Amazon Alexa: A Modern Mom’s Invisible Sidekick


We need to talk about Alexa.

Child Amazon Dot
My 1-year-old daughter playing with the Amazon Echo Dot on a night stand. (Photo by Meranda Adams)

No, she’s not some other “woman” in my relationship. But I find myself invoking her name a dozen times or more each day. So much that I actually worry “Alexa” will be one of my 1-year-old’s first words.

For Christmas, I gave my husband an Amazon Echo and Dot. I hadn’t done much research on the voice-activated device before, but I knew it was a fancy bluetooth speaker that you could integrate with other apps and smart devices.

My husband has a computer science degree, so this seemed like the type of thing he could geek out over. Like a more fun (for me) version of the Raspberry Pi he turned into a credit-card-sized video game emulator.

I was right. Alexa is fun and useful. I had no idea how reliant I, too, would become on it (her?). Months later, the Echo and Dot are our most-used Christmas gift, hands down.

I’d like to say we’ve turned our house into a smart home with fancy thermostat, security cameras and voice-controlled lights. Nope. Mostly, we use Alexa as an overpriced bluetooth speaker and a virtual assistant.

Ask Alexa Anything

I never got much use out of “Siri” on my iPad or saying “OK, Google…” on my phone. But Alexa? I’ll ask her to do anything for me:
“Alexa, What’s the weather forecast?”
“Alexa, How’s traffic?”
“Alexa, Add peanut butter to the shopping list.”
“Alexa, Play NPR.”
“Alexa, Tell me a joke.”

If she were a human assistant, she’d probably send me a link to and tell me the parable about teaching a man to fish, instead of whatever fact I requested. I don’t even say “please” or “thank you” (though I do stifle this automatic response half the time).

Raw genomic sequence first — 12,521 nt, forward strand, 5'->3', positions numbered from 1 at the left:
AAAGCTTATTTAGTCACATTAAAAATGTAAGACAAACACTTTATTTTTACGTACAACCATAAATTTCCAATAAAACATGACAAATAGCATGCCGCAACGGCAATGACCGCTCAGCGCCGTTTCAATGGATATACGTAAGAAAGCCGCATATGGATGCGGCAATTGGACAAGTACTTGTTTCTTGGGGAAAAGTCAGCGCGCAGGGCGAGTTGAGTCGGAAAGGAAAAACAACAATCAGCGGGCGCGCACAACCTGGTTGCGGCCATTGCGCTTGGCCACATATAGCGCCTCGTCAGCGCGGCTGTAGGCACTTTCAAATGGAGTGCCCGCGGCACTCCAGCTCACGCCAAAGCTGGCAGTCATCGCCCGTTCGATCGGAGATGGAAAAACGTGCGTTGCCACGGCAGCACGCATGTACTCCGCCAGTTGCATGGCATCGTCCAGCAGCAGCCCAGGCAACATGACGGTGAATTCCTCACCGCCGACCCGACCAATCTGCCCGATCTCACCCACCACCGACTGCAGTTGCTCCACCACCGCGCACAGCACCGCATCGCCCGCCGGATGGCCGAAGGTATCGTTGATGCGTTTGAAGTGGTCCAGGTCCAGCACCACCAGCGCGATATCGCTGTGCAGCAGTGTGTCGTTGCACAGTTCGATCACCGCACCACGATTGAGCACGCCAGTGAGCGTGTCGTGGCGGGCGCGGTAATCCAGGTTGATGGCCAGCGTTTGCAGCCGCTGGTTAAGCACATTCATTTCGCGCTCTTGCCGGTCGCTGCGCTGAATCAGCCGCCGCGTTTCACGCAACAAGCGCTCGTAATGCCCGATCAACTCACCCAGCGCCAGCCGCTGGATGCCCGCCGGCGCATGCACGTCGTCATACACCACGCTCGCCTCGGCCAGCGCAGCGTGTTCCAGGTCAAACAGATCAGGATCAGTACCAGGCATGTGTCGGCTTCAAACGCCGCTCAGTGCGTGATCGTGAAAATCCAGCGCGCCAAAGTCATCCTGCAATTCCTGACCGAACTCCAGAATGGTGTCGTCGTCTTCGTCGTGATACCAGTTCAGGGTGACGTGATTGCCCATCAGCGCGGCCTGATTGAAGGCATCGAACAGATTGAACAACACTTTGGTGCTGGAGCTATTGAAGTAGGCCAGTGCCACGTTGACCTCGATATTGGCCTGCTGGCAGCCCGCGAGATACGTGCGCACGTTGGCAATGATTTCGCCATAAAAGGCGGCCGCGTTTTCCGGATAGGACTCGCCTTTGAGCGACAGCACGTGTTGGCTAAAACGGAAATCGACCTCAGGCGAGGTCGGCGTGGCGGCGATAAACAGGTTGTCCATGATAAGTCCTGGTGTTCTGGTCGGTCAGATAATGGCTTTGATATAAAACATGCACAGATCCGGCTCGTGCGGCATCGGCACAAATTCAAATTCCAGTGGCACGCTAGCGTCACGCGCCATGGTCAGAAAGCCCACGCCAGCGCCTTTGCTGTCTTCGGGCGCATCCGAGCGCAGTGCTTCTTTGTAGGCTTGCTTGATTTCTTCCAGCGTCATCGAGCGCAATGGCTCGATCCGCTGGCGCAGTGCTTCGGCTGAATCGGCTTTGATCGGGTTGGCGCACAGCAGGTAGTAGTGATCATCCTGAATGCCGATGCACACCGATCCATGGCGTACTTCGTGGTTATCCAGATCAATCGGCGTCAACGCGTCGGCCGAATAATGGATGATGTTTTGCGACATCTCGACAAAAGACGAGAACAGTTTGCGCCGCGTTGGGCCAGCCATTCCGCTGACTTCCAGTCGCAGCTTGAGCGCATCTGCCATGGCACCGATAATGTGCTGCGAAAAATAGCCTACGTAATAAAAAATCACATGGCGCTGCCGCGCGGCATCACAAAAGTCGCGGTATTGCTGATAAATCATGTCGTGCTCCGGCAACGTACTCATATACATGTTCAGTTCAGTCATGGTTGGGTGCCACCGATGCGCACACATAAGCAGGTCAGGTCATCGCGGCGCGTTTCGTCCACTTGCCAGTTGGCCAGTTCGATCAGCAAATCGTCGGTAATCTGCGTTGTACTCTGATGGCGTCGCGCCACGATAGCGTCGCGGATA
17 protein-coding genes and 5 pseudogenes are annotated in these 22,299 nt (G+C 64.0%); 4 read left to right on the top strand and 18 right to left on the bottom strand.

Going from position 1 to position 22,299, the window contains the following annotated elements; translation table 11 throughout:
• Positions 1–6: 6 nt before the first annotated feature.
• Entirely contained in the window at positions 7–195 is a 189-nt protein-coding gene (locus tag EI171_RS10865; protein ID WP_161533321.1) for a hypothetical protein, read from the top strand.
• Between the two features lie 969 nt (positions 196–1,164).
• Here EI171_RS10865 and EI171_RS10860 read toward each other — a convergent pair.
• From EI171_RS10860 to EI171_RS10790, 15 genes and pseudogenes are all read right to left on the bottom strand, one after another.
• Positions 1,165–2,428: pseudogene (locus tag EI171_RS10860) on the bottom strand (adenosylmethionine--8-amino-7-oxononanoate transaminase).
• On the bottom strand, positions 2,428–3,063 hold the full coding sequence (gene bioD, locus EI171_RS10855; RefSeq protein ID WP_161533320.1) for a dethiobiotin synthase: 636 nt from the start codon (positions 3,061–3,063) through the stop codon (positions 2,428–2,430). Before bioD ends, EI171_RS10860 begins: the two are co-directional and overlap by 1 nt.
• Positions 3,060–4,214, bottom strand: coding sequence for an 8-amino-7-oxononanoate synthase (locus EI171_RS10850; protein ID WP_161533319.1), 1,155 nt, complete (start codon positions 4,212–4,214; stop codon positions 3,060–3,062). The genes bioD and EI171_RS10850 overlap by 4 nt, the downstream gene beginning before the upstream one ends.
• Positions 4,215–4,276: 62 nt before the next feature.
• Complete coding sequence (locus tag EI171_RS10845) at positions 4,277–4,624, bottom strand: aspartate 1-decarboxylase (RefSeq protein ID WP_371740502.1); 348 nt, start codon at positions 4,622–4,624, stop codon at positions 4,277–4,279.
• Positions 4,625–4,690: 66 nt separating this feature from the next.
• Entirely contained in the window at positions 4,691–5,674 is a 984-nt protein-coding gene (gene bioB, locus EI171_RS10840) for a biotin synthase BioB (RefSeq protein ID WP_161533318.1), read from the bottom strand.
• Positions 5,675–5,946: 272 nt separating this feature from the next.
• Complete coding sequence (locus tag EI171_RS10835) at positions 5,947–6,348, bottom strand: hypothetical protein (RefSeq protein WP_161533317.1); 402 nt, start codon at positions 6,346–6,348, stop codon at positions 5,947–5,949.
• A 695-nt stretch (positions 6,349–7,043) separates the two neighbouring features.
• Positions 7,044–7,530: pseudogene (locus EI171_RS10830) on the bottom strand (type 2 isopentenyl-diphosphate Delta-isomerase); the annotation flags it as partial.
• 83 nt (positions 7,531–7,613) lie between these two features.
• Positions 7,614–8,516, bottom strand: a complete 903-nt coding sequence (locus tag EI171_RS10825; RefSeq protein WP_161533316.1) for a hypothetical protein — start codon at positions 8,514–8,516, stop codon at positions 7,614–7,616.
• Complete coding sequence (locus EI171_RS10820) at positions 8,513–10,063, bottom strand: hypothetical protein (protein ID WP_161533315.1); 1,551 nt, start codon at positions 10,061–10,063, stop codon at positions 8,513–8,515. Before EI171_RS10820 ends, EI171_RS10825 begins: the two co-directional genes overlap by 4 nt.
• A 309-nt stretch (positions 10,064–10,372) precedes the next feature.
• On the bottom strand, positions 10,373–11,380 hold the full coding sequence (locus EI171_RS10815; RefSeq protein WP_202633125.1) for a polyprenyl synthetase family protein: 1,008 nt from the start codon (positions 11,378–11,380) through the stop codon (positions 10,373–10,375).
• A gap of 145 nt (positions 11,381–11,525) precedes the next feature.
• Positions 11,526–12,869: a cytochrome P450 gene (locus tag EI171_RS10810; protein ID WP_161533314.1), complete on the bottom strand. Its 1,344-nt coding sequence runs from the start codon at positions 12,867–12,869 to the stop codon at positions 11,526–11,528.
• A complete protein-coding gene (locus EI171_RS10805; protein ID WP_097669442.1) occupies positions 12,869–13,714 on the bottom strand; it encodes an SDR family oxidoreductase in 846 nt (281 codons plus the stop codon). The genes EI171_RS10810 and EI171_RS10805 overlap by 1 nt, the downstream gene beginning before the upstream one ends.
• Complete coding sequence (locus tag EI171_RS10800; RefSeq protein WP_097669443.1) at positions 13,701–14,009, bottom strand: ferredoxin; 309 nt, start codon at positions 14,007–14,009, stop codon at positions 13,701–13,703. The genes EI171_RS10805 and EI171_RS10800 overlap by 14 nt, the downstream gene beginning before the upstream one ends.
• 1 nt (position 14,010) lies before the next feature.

Instead, the only back talk she gives me is cheesy dad jokes and useful information — provided she hears me right. Once, I requested, “Alexa, play Zen music,” and she started playing One Direction. Um, not quite.

Soundtrack of Our Lives

Because Alexa is tied to our Amazon Prime account, we can queue up most songs available on Prime Music or any playlist on Pandora with the simple command, “Alexa, play ‘Piano Man’” or, let’s be honest, “Alexa, Play KidzBop.” I can even ask, “Alexa, what song is this?” when a catchy tune comes on.

My 19-month-old daughter loves, loves, loves to dance. Spinning around in circles while music plays makes her ridiculously happy and burns off some of the crazy toddler energy. Plus, it burns calories for me when she insists I pick her up and dance with her, which is almost every time.

The moment she hears the first chords of “Shake It Off,” she goes into “hold my beer, this is my song” mode. She drops everything, including whatever tantrum she was in the middle of, to shake her tiny booty. We listen to Taylor Swift a half dozen times a day, at least.

My favorite playlist though is much lower key. As I set my 5-month-old down to sleep, I queue up, “Alexa, Play lullabies.” And with that, he is often asleep in minutes.

Alexa’s Not the Only One Listening

So basically, Alexa has become a mommy crutch; better than the TV, but even more present since we never watched much television. I worry a bit that my baby boy isn’t hearing the same lullabies as his older sister. Then I remember that I’m not a very good singer anyway. And usually, if I’m putting him down instead of letting him sleep on me, it’s to chase after her, so not the ideal time to sing lullabies.

I just hope Amazon doesn’t put out one of those year-in-review lists of your most requested or listened to items, a la Spotify. I’d be embarrassed to know the tally of times we listened to “Shake It Off” — and it’s only April! Plus, I don’t want my husband to know how many times I ask, “Alexa, How many teaspoons are in a tablespoon?” (It’s three, in case you suffer from mom brain, too.)

Alexa has been very helpful. But as with all technology, I worry about how it impacts my children.

I don’t want them to grow up barking commands at people or to get frustrated when they have to look up something themselves instead of taking a shortcut. I want them to say “please” and “thank you,” and to know how dictionaries, radios and (eventually) Google work. So I’m trying to be more mindful of what I ask versus what I look up or queue up myself. Alexa isn’t the only one listening, my kids are too.